Art-Trope Artist and sculptor Minh Châu tells us her story:
Sculpting is the continuation of several years of experiences that made it self-evident as a media. I am actually starting my experience as a sculptor. Ever since I was a teenager, I have been keen on creation, particularly when it involved textiles. Designing clothes quickly came as self-evident. Following up my graduation from la Martinière Terreaux in Lyon, I first worked for Claude Bauer, a fashion company based in the Vosges and specialized in prêt-à-porter. After the termination of that experience I became a consultant and worked with photographers (Gabriela Morawetz for her performance at the Biwako Bienale in Japan you can watch on youtube at “Gabriela Morawetz continuum”, Pascaline Dargant for her “Cinderella” series) to make prototypes for their video performances and photo shoots. I then realized I got to a point in my life where designing clothes no longer satisfied me. When I had my first daughter, the idea of creating bodies came to me. When I think about it, the body is the material I have always been working on as a fashion designer. This is the reason why in my way of sculpting, I essentially deal with bodies, expressions and poses.
Her sphere of expression
I use papier-mâché to model tall and very thin bodies. My first sculpture was a 6 feet tall lopsided woman, standing still, arms crossed in her back, in a waiting posture. The aim was to represent my daughter’s body who was striking the pose for me, as another human being was growing inside me. Paper soon became self-evident as my main material. All kinds of qualities can be found in paper: flexibility, malleability but also rigidity and hardness. Therefore I always start working on a dry surface, on a pedestal that fashion stores use to put up their mannequins. From then I build on my skeleton with wooden sticks and wire, circling around the support. Afterwards I glue the paper covered of wall paper paste to shape my sculpture along a certain line, following the same process step by step. In fashion drawings there is always verticality that starts from the head and goes to the malleolus of our standing foot which forms a line that has to stay straight. The support is my verticality, and the sculpture circles around it. It gives my sculpture a rough and creased aspect, like a primal skin. My inspiration usually comes from daily contemplations, observing people’s expressions and poses around me. Faces’ expressions are also inspirational to me, especially those with marked features like in the photographic portraits of Artist Lee Jeffries. Life’s marks create the matter. Among the Artists that inspire me, there are also Rodin, Giacometti, Aron Demetz who works with charcoals and Soulages.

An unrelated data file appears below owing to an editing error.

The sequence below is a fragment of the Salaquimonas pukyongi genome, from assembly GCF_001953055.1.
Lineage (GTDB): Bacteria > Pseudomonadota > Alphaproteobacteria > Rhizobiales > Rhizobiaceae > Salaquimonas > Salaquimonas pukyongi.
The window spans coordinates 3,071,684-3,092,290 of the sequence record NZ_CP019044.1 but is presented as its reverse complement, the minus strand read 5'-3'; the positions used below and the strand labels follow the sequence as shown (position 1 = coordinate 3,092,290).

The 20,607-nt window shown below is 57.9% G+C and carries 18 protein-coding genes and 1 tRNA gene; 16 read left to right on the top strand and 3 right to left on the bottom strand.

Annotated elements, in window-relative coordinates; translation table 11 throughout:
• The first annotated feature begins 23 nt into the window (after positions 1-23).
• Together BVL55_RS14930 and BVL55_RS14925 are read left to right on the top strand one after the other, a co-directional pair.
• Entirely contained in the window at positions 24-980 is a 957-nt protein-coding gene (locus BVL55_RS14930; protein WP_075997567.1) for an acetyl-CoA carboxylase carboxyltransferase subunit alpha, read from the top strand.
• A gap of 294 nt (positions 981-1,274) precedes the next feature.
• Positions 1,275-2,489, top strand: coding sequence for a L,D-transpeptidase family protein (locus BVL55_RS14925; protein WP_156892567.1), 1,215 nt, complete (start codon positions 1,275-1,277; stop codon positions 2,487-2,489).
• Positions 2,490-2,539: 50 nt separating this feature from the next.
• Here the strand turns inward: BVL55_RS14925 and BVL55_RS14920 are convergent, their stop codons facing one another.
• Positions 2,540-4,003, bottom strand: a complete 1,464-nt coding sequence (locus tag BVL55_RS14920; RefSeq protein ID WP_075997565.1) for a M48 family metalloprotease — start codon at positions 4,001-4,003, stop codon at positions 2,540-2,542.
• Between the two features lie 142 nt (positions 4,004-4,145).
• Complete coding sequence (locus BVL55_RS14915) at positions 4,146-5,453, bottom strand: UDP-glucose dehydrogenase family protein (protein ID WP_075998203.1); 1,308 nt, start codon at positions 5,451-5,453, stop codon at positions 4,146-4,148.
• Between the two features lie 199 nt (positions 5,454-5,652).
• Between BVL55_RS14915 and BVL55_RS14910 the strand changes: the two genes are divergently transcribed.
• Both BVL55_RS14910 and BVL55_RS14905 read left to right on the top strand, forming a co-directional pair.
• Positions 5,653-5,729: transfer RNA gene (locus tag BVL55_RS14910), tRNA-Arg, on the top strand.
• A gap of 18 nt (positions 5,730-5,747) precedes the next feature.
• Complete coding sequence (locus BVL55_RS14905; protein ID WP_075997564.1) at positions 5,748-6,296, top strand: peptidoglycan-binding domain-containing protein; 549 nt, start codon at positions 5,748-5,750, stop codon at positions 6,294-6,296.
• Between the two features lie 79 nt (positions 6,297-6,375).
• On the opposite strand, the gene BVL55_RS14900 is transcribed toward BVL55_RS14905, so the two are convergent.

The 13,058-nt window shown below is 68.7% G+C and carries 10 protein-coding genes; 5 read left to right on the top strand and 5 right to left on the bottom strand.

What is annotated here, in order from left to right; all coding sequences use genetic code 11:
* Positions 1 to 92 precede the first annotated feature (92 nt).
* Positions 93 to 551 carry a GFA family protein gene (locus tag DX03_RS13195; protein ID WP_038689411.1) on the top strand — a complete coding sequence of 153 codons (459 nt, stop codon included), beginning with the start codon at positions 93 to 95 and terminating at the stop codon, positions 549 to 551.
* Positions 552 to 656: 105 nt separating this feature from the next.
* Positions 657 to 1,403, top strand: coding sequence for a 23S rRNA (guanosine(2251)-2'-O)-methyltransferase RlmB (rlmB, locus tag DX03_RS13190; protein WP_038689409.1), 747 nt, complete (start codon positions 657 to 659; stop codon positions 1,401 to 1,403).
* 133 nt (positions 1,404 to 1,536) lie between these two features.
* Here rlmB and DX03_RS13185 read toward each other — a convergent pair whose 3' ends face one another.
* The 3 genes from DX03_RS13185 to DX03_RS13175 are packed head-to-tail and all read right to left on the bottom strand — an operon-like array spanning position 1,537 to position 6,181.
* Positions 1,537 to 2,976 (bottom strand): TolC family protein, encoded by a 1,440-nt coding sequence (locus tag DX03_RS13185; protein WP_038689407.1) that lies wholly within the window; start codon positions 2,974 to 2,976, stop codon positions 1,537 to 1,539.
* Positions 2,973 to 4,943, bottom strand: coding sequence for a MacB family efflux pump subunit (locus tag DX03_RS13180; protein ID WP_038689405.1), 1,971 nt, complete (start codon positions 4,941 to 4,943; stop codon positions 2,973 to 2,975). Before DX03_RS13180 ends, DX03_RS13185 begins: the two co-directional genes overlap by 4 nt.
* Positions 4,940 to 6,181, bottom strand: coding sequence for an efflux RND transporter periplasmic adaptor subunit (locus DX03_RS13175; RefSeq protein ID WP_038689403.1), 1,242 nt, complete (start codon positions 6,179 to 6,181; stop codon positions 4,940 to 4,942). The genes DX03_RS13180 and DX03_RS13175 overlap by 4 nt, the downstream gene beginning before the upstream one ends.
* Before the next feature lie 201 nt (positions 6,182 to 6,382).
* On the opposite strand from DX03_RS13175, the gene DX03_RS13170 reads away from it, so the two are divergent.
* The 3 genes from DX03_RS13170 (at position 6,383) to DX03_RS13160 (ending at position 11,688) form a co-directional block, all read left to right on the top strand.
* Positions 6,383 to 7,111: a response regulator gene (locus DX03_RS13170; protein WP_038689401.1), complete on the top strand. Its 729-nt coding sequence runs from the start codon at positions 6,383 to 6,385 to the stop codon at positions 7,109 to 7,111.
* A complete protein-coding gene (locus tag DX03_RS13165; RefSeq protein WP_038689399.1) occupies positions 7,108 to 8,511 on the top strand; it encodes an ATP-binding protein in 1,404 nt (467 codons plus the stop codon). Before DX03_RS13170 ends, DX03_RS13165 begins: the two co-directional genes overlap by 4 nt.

As a fashion designer, research on materials and textures never stopped. My sculptures are currently black or white, but I am thinking about how I could dress them up and write their story. To that end, I am considering several techniques such as tattoo Art. I would start with Japanese inspired tattoos because of their use of symbols from the fauna and flora, of natural elements and their meanings, to dress that primal skin of my sculpture. Japanese tattoos gave a meaning to the people they covered. The marks of time on the skin interest me. I use paper to react the richness of the skin’s textures. To me, people no longer pay attention to what goes on around them. To create matter is to invite people to pay attention to details and to the marks of time. Because everything is right here under our nose.
Exhibiting my work is new to me and I must say it is quite harrowing. The idea is to reveal myself even though I am quite reserved. It is thanks to my friend’s mother who is an Artist that I sent my application to Art-Capital which hosts under the Grand Palais’ glass dome in Paris, more than 2000 confirmed or emerging Artists from all countries and backgrounds. Art-Capital takes place in February and I did send my application with pictures of my work attached. To my greatest joy, I have been selected and therefore my artistic adventure continues since this first exhibition is to take place in February 2018.
The Artist and Art-Trope
I contacted Art-Trope to support me in my artistic statement. Getting an objective opinion on my work from outside is precious to me. Art-Trope is what all Artists have been waiting for to create the visibility we lack. If we do not master the way of introducing our work, we quickly come to a dead end. Therefore, it gives me the opportunity keep on developing my artistic career stress-free especially given the fact that I am far from being the only one on the Fine Arts market. Art-Trope gives a boost to my first steps in this market, which is something that I would have never been able to do on my own. Where should we go? Who should we get in touch with? What strategy should we implement? Virginie, as both an Artist and Art-Trope’s Founder, knew how to guide me through the Fine Arts market. My work’s visibility is currently my main concern. Without Art-Trope, I would have never been able to get the same results, and above all, I would have never been able to keep tracking it on the long-term. It reassures me, giving me the ability to apprehend my future serenely. In addition, the idea of personalized support is essential to me both personally and professionally. I can count on Art-Trope to answer my needs as they come, because its team always finds tailored solutions for low fees.
See Minh Châu’s Art-Trope profile here.
Read our article about Art-Trope’s new partner Didier Chambaretaud here.